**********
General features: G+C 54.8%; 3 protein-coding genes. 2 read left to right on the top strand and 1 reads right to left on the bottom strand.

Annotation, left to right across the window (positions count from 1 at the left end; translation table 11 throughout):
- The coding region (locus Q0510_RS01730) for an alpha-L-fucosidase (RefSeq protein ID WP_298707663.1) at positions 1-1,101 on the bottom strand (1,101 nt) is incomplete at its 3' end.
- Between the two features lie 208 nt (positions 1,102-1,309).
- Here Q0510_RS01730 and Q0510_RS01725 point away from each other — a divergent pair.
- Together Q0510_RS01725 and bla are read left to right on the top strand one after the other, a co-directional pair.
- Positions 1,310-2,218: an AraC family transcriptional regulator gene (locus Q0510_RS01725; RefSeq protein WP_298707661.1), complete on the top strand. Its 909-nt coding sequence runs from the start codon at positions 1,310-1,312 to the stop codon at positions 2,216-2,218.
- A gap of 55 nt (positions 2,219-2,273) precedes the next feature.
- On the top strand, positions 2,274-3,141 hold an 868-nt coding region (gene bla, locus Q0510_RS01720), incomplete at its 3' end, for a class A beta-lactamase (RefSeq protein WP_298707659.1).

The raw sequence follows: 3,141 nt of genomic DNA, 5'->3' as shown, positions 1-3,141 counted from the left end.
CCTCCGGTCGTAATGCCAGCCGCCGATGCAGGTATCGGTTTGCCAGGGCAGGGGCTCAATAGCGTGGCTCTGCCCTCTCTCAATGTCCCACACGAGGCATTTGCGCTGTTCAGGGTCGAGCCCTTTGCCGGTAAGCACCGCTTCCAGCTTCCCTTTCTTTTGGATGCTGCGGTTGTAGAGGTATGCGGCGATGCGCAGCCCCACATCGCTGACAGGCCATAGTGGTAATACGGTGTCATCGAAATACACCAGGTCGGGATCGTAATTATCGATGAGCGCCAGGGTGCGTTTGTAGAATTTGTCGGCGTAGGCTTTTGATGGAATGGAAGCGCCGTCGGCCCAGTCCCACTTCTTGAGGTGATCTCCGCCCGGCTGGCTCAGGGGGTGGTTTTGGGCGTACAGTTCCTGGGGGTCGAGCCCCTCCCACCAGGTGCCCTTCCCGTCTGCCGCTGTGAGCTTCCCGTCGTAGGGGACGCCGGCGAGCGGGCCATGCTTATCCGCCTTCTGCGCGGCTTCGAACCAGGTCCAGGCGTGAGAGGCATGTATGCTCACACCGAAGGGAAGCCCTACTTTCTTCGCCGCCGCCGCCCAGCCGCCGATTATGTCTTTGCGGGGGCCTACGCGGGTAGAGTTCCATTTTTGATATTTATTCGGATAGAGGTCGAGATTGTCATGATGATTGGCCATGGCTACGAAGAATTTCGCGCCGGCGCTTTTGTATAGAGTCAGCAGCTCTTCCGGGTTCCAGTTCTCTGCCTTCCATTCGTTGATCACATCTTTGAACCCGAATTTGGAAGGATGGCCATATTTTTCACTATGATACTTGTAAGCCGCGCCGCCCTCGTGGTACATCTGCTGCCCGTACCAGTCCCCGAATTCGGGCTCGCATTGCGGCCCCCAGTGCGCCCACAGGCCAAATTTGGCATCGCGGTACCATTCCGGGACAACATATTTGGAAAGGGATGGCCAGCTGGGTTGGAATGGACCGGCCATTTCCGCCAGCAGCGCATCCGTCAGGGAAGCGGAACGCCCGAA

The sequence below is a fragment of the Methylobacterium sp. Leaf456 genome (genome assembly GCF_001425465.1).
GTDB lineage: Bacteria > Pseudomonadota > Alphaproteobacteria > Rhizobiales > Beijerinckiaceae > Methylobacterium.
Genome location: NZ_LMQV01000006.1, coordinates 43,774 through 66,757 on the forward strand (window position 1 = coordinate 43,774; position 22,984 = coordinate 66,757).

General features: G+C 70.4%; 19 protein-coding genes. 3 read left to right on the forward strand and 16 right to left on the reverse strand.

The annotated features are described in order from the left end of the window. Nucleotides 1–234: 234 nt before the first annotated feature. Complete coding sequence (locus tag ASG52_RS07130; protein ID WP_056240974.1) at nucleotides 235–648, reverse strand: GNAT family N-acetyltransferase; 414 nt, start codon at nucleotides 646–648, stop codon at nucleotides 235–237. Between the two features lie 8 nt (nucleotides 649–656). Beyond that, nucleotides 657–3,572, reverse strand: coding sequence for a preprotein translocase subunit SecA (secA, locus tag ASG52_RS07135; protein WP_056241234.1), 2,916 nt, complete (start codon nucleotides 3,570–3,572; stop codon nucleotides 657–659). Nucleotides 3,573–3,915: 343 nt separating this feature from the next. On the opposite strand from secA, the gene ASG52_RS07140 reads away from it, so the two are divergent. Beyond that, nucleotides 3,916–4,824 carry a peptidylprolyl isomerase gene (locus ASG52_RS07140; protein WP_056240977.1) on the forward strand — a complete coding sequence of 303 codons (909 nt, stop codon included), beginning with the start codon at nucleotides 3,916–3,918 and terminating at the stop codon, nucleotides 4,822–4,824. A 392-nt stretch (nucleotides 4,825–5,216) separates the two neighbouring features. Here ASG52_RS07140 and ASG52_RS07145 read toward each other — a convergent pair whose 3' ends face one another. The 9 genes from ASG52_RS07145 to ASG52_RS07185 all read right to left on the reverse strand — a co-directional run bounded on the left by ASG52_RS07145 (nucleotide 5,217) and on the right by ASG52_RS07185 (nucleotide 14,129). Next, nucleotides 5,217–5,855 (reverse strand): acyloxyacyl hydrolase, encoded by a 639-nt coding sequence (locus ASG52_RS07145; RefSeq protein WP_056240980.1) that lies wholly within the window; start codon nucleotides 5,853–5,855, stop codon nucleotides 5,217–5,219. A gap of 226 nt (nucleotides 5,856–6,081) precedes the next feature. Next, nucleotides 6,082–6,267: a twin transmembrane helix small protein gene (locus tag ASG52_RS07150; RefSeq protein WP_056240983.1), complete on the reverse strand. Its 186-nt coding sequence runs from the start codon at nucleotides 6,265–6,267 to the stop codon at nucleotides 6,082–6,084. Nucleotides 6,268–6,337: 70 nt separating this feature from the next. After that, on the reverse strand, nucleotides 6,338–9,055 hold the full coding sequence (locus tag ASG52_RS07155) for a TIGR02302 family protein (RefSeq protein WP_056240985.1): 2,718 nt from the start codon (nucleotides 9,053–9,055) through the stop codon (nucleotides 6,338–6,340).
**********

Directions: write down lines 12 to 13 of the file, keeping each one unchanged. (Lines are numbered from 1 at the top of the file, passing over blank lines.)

The sequence below is a fragment of the Methylobacterium sp. Leaf456 genome (genome assembly GCF_001425465.1).
GTDB lineage: Bacteria > Pseudomonadota > Alphaproteobacteria > Rhizobiales > Beijerinckiaceae > Methylobacterium.